The numbers for podcast listeners are roughly the same as for Twitter users. But the growth curves for the two are very different. Twitter growth stalled three years ago, while podcast usage has tripled in the last ten years and is estimated to rise even more rapidly in the coming year.

So you want to underwrite a podcast…

For podcasts, it’s not just the quantity of listeners but the quality. Podcast listeners have above average incomes, 41 percent making more than $75K a year. More than half have a college degree and 29% have gone to graduate school.

So the podcast audience has both money and brains. If that’s an audience you want to reach, then you’ll want to consider becoming an underwriter.

The best part of podcast underwriting is that it seems to work. According to an IAB-Edison research podcast advertising study, 65 percent of podcast listeners are more willing to consider purchasing products and services after hearing about them during a podcast. Even better, 60 percent state that, given equal price and quality, they prefer to buy products from companies that advertise on their favorite podcasts. Podcast listeners also frequently take direct actions during a podcast, either going to a website (45 percent) or gathering more information (37 percent).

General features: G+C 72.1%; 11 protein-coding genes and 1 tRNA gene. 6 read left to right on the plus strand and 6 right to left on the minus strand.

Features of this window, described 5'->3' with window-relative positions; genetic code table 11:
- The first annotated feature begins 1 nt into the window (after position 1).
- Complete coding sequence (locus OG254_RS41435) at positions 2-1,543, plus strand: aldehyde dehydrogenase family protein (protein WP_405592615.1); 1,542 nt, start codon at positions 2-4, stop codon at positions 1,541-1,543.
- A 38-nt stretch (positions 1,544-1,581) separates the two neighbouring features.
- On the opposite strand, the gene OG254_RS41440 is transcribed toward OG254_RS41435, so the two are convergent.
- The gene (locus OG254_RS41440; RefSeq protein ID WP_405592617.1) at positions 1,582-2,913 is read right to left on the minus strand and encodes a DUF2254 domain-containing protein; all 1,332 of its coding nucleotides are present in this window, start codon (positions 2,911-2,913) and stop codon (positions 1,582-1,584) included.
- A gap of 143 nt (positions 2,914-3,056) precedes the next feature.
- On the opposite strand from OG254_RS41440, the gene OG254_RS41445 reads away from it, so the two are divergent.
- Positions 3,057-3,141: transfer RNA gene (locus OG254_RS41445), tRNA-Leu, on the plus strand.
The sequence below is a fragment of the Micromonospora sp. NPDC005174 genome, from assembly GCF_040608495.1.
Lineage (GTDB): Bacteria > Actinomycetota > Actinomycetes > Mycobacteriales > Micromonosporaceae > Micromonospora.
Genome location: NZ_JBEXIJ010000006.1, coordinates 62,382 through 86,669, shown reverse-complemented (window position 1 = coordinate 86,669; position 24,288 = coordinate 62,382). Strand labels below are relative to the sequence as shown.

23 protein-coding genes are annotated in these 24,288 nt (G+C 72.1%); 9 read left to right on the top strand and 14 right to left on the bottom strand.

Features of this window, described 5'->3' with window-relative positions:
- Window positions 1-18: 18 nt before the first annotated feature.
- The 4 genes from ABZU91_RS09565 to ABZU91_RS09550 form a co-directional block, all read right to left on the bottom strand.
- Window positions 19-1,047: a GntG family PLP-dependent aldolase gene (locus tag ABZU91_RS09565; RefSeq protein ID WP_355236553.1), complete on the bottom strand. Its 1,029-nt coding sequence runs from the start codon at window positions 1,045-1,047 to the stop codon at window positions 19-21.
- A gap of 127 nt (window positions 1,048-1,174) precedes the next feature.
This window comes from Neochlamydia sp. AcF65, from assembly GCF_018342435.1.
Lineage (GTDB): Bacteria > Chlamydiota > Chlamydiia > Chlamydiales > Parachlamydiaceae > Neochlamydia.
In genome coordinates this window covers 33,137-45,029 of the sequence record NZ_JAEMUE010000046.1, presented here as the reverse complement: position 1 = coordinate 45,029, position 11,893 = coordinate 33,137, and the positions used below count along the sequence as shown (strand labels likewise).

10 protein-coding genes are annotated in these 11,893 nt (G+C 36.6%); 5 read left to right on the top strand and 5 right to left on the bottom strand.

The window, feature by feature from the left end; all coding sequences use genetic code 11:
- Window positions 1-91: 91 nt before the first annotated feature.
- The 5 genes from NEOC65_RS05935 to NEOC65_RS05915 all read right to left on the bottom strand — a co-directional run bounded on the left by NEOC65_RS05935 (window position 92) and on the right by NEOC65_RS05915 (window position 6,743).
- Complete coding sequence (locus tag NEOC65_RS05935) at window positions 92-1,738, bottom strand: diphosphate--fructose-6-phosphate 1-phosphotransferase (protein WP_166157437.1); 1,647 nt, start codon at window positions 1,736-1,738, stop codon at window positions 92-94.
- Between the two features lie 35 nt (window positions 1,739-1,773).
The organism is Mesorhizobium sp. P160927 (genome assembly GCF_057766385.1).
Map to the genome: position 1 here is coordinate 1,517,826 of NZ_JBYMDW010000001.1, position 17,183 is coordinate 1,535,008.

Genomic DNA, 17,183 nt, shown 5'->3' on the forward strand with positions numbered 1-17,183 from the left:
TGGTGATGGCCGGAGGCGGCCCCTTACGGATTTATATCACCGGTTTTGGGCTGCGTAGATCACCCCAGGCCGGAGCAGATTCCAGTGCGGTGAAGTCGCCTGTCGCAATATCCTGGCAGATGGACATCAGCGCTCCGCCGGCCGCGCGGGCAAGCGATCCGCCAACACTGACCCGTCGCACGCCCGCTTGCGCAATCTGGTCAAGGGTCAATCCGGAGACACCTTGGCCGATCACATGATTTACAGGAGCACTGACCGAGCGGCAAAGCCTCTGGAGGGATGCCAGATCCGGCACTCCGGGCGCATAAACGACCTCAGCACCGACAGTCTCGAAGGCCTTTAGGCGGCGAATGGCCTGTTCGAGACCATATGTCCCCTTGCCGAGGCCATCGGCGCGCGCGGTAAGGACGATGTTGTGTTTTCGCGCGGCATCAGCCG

How will I know if underwriting is worth it?

It’s easy for underwriters to track and measure every podcast. If you’ve ever listened to one, you’ve heard the producer say something along the lines of “…go to www.blueapron.com/crooked for a free coupon.” They’re not doing that just to get you to sign up, they’re also measuring the impact of specific podcasts. By using unique URLs they know exactly which podcast is driving what traffic.

For most podcasts, underwriting costs are minimal. The basic rate is $18 per 1000 CPMs, a.k.a. downloads. So, yes, underwriting Serial would require a seven-figure budget. But consider that an average niche podcast probably gets at the most 500,000 downloads. To sponsor a combination of pre-roll and mid-roll spots would cost $21,500. But if 50 percent of the audience (250,000 people) would now consider buying your $50 product, and 10 percent of them actually bought it, you’d still have a net gain of $103,850. For more on podcast pricing read this.

Use cost per acquisition to compare.